Using Widgets on Your Website

WidgetsWeb widgets – little pieces of code, often JavaScipt – can add a lot of fun features to your website. Widgets come in all sizes and shapes; sports widgets showing the latest scores and standings, weather widgets with accurate forecasts, widgets that connect to social networks like Facebook, the list goes on. You can find them all over the web. Nearly every major content provider offers widgets that allow you to show their content on your website automatically.

Sometimes a widget can really add useful information and functionality to your website. For example of you have a physical store, a routeplanner widget will help website visitors find your store’s location. If you organize travel trips around sports events, a widget showing the upcoming fixtures will save you the trouble of maintaining this information yourself.

But often widgets are detrimental to the quality of your website. Widgets, especially when used in abundance, tend to make your site look amateurish and cobbled-together. Be wary of this when you see a cool widget and decide it would look awesome on your own website.

Widgets should be used sparingly and only when they add genuine value to your website experience. Don’t just put widgets on your website for the sake of it. For every widget ask yourself if it’s just something you think is cool, or if a user can really benefit from its functionality.

And most importantly a widget need to be relevant to your website. Showing weather forecasts is pretty useless if your website is about providing interim management. However for a website about day trips, a local weather forecast in the day trip area could be handy – though if the weather there is consistently bad, it might actually hurt your business.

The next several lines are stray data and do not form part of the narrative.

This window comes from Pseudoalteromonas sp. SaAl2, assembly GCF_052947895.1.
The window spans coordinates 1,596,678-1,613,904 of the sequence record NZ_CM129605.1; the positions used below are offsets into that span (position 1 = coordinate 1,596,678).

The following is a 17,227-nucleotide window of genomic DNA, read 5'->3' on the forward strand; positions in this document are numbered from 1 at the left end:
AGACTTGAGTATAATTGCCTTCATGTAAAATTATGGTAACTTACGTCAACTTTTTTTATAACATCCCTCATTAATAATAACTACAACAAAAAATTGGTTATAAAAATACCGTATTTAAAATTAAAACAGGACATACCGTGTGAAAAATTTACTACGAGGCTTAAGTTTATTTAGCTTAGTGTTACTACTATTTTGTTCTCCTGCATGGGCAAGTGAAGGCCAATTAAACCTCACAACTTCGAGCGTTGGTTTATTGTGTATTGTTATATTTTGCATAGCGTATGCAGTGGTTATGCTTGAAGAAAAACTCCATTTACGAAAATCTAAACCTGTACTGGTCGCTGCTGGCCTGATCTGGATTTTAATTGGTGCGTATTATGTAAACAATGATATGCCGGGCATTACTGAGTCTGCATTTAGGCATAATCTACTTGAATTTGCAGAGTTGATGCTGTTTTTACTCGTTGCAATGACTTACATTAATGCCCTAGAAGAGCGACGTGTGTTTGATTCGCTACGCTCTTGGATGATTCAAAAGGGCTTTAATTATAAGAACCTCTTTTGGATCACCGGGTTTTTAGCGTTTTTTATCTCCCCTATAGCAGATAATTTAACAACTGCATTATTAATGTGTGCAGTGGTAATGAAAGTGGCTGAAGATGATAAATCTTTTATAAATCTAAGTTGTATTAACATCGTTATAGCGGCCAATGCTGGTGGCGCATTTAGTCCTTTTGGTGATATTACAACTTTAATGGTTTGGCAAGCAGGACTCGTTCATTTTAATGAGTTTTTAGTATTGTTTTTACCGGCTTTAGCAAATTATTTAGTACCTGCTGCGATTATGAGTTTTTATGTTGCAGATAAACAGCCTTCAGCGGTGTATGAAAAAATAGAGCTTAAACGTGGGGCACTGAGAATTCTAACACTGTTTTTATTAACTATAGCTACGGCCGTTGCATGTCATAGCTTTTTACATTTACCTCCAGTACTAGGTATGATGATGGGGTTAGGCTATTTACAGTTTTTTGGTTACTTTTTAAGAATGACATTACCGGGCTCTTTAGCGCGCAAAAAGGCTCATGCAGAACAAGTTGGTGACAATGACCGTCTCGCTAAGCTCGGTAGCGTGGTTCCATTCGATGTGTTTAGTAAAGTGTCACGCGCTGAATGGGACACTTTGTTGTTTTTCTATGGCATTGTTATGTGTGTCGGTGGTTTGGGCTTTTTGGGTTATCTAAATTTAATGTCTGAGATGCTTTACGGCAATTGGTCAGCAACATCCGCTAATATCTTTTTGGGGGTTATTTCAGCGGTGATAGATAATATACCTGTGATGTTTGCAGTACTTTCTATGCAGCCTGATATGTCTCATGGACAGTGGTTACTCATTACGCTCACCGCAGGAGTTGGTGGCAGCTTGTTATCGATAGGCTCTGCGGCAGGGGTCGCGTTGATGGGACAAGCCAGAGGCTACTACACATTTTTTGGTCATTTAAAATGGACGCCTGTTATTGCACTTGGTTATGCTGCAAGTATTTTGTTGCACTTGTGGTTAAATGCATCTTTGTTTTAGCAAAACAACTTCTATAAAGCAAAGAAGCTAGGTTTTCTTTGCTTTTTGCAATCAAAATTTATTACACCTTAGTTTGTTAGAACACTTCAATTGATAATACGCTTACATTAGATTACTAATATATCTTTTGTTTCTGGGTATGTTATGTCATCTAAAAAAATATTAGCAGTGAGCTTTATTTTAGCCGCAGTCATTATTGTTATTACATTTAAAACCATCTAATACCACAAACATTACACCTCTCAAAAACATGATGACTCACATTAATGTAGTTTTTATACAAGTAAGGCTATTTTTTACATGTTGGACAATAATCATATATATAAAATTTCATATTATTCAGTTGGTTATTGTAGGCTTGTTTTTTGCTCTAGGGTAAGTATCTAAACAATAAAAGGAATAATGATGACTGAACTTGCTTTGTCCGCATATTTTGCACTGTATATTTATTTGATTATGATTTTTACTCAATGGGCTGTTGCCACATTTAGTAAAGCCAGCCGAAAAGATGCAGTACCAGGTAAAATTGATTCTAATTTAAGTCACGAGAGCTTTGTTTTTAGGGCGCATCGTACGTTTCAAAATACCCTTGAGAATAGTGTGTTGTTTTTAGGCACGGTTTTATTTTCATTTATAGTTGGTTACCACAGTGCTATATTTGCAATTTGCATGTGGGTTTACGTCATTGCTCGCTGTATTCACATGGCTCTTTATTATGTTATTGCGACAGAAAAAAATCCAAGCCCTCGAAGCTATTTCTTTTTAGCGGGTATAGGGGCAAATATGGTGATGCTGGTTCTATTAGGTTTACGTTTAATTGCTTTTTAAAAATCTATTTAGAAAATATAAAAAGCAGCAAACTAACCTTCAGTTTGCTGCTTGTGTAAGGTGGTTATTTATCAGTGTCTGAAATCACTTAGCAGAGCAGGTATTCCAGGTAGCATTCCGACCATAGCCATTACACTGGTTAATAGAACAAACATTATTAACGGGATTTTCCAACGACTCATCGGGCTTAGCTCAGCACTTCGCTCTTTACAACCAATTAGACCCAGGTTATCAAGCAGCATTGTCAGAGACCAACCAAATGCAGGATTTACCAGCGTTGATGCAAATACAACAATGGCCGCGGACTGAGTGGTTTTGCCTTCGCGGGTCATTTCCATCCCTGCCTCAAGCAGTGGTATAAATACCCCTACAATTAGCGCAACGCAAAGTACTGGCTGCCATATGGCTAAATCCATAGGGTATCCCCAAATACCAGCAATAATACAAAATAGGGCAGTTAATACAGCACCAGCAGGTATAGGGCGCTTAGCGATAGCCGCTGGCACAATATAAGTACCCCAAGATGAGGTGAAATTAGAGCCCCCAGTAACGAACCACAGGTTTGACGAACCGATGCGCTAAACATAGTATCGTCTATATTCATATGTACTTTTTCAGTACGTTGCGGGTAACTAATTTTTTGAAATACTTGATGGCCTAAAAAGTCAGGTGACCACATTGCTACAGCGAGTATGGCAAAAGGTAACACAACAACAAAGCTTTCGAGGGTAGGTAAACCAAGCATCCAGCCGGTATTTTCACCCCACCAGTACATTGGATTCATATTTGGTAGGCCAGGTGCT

In short, if you want to use widgets on your website, do so with caution and awareness.

Content, Technical


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  2. Hi Bolaji. Being more of a minimalist when it comes to web design, I tend to stay away from widgets on my own websites. My personal blog uses a few widgets, most notably the Flickr widget that shows a selection of my most recent photos.

    Which widgets add value to your site and which don’t depends on many different factors. Travel sites and weather widgets seems like a good match, but if used in the wrong way it can distract from your own content and derail a potential customer’s web visit.

    My best advice would be to look at other websites, copy what you like and don’t copy what you dislike. And when in doubt, don’t. As I stated, web widgets should be used sparingly, so better to err on the side of caution than abundance.

  3. Barry,

    This is an informative post. Web sites like have an unbelievable array of widgets. (Many of the ones I looked at were of zero interest. But there must be a market out there for widgets, if so many are being created…)

    Do you have particular widgets that you would recommend, or have found useful?

    On the flip side, can you comment on some of the worst offenders for useless / loud / noisy widgets?

    Thanks for the post.


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